On June 17, 2022, the Centers for Medicare & Medicaid Services (CMS) issued the calendar year (CY) 2023 Home Health Prospective Payment System (HH PPS) Rate Update proposed rule, which would update Medicare payment policies and rates for home health agencies (HHAs).
This rule includes proposals and routine updates to the Medicare Home Health PPS and the home infusion therapy services’ payment rates for CY 2023, in accordance with existing statutory and regulatory requirements. In addition, CMS is proposing to apply a permanent prospective payment adjustment to the home health 30-day period payment rate to account for any increases or decreases in aggregate expenditures, as a result of the difference between assumed behavior changes and actual behavior changes, due to the implementation of the Patient-Driven Groupings Model (PDGM) and 30-day unit of payment. CMS is soliciting comments on how best to implement a temporary payment adjustment for CYs 2020 and 2021. CMS is also soliciting comments on the collection of telehealth data on home health claims to allow CMS to analyze the characteristics of the beneficiaries utilizing services furnished remotely. The actions CMS is taking in this proposed rule would help improve patient care and also protect the Medicare program’s sustainability for future generations by serving as a responsible steward of public funds.
Proposals and Updates to the HH PPS for CY 2023
This rule proposes routine, statutorily required updates to the home health payment rates for CY 2023. CMS estimates that Medicare payments to HHAs in CY 2023 would decrease in the aggregate by -4.2%, or -$810 million compared to CY 2022, based on the proposed policies. This decrease reflects the effects of the proposed 2.9% home health payment update percentage ($560 million increase), an estimated 6.9% decrease that reflects the effects of the proposed prospective, permanent behavioral assumption adjustment of -7.69% ($1.33 billion decrease), and an estimated 0.2% decrease that reflects the effects of a proposed update to the fixed-dollar loss ratio (FDL) used in determining outlier payments ($40 million decrease).
Proposed Permanent Cap on Wage Index Decreases
To achieve the policy goal of increased predictability in home health payments, while aligning with proposals in the FY 2023 Inpatient Prospective Payment System proposed rule and other proposed rules, this rule proposes a permanent, budget neutral approach to smooth year-to-year changes in the pre-floor/pre-reclassified hospital wage index. Specifically, this rule proposes a permanent 5% cap on negative wage index changes (regardless of the underlying reason for the decrease) for home health agencies.
Recalibration of Patient-Driven Groupings Model (PDGM) Case-Mix Weights
Each of the 432 payment groups under the PDGM has an associated case-mix weight and Low Utilization Payment Adjustment (LUPA) threshold. CMS’ policy is to annually recalibrate the case-mix weights and LUPA thresholds using the most complete utilization data available at the time of rulemaking. In this proposed rule, CMS is proposing to recalibrate the case-mix weights (including the functional levels and comorbidity adjustment subgroups) and LUPA thresholds using CY 2021 data to more accurately pay for the types of patients HHAs are serving.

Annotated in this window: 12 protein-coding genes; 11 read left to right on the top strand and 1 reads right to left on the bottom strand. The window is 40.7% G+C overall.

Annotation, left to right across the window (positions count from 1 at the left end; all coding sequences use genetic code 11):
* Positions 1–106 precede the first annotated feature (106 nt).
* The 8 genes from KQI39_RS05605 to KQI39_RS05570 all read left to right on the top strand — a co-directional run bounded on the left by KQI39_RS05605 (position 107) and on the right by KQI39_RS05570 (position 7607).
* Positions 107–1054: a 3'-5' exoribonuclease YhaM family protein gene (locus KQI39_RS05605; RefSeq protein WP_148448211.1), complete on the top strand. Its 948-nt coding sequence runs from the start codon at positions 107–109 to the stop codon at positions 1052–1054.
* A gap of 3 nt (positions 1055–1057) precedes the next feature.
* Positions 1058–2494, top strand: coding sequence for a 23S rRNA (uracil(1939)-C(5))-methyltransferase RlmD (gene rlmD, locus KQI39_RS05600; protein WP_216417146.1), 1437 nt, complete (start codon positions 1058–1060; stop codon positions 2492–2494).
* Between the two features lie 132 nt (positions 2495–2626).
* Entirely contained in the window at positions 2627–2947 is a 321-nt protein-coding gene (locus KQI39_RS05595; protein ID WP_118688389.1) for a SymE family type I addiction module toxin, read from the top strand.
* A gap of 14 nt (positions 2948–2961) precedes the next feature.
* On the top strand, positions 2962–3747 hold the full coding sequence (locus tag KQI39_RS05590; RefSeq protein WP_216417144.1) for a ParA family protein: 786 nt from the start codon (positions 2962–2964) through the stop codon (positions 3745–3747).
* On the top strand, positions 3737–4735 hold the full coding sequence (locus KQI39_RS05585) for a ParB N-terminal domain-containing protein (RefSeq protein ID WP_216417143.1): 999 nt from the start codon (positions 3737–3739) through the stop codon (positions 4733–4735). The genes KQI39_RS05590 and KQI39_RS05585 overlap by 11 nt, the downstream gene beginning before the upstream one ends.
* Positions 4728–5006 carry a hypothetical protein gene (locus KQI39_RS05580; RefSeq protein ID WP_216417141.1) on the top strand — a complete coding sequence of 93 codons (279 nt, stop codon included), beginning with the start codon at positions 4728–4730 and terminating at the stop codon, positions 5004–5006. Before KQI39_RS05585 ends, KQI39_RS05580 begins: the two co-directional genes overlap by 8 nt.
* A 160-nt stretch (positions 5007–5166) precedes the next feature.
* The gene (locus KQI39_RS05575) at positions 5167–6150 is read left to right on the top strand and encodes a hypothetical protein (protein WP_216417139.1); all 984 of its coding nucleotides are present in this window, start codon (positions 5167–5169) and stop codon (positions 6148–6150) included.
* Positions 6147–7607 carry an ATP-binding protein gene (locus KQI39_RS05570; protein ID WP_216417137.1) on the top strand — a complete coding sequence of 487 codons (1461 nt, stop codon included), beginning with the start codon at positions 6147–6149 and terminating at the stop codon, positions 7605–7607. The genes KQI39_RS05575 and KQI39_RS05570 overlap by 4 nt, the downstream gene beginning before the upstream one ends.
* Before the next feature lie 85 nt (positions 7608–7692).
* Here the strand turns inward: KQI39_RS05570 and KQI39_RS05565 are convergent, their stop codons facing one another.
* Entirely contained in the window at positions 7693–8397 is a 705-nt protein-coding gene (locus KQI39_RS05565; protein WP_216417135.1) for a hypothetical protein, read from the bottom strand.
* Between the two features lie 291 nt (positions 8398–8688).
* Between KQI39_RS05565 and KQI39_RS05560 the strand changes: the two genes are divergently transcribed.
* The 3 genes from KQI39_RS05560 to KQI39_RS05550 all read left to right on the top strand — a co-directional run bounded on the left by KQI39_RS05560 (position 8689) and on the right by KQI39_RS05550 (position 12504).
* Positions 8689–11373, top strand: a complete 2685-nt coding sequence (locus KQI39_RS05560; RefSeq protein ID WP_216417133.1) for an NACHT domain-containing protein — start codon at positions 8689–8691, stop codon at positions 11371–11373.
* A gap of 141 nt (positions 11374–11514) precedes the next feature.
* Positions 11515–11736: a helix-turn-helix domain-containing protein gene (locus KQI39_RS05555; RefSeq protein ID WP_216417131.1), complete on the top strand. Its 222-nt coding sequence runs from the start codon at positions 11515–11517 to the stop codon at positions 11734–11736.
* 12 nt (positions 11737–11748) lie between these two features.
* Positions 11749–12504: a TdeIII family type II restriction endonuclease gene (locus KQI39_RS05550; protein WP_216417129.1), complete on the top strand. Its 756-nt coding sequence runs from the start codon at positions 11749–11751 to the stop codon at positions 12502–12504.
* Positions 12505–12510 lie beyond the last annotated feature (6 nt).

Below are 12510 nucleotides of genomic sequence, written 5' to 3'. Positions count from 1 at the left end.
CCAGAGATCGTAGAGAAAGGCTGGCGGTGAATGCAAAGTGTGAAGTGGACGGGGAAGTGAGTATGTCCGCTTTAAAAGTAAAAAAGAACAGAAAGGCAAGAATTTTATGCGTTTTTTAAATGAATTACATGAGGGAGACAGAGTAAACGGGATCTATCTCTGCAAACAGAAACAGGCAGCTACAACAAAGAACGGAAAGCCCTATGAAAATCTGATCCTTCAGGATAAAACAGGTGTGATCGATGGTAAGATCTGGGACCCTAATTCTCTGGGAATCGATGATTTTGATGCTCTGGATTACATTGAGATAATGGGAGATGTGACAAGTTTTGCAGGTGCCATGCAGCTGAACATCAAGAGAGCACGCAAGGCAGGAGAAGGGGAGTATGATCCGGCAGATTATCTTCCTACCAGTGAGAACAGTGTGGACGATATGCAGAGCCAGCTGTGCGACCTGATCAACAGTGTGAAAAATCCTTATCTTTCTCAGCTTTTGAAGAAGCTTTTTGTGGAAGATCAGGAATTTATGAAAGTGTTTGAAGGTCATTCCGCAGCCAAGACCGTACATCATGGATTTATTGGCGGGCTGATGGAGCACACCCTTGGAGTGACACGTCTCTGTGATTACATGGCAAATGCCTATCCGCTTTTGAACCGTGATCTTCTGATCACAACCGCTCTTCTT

PDGM and Behavioral Assumptions
On January 1, 2020, CMS implemented the home health PDGM and a 30-day unit of payment, as required by the Bipartisan Budget Act of 2018. The PDGM, which Congress required, better aligns payments with patient care needs, especially for clinically complex beneficiaries that require more skilled nursing care rather than therapy. The law required CMS to make assumptions about behavior changes that could occur because of the implementation of the 30-day unit of payment and the PDGM. In the CY 2019 HH PPS final rule with comment period, CMS finalized three behavioral assumptions (clinical group coding, comorbidity coding, and LUPA threshold). The law also requires CMS to annually determine the impact of differences between assumed behavior changes and actual behavior changes on estimated aggregate expenditures, beginning with 2020 and ending with 2026, and to make temporary and permanent increases or decreases, as needed, to the 30-day payment amount to offset such increases or decreases. Additionally, in the CY 2019 HH PPS final rule (83 FR 56455), we stated that we interpret actual behavior change to encompass both behavior changes that were previously outlined, as assumed by CMS when determining the budget-neutral 30-day payment amount for CY 2020, and other behavior changes not identified at the time the 30-day payment amount for CY 2020 is determined. In the CY 2022 home health proposed rule, CMS solicited comments on a repricing methodology to determine the impact of behavior changes on estimated aggregate expenditures. This CY 2023 proposed rule proposes the repricing method, which calculates what the Medicare program would have spent had the PDGM not been implemented in CYs 2020 and 2021, assuming that HHAs would have provided home health services in the same way they do under the PDGM, compared to what actual home health expenditures were under the PDGM in CY 2020 and CY 2021.
Using this method, we are proposing a -7.69% permanent adjustment to the 30-day payment rate in CY 2023 to ensure that aggregate expenditures under the new payment system (PDGM) would be equal to what they would have been under the old payment system. While the law also requires CMS to implement one or more temporary adjustments to retrospectively offset for such increases or decreases in estimated aggregate expenditures, CMS also has the discretion to implement these adjustments in a time and manner deemed appropriate, therefore, CMS is not proposing a temporary payment adjustment in CY 2023. However, we are soliciting comments on how best to implement a temporary payment adjustment, estimated to be $2.0 billion for excess estimates in CYs 2020 and 2021.
Comment Solicitation on the Collection of Data on the Use of Telecommunications Technology under the Medicare Home Health Benefit
CMS finalized policy changes regarding the use of services furnished via telecommunications systems in the CY 2021 HH PPS final rule. However, the collection of data on the use of telecommunications technology under the home health benefit is limited to a broad category of telecommunications technology costs under administrative costs on the HHA cost reports (reported at the agency level). This proposed rule solicits comments on the collection of data on the use of such services furnished using telecommunications technology on the home health claims (at the individual beneficiary level). Collecting data on the use of telecommunications technology on home health claims would allow CMS to analyze the characteristics of the beneficiaries utilizing services furnished remotely, and could give us a broader understanding of the social determinants that affect who benefits most from these services, including what barriers may potentially exist for certain subsets of beneficiaries.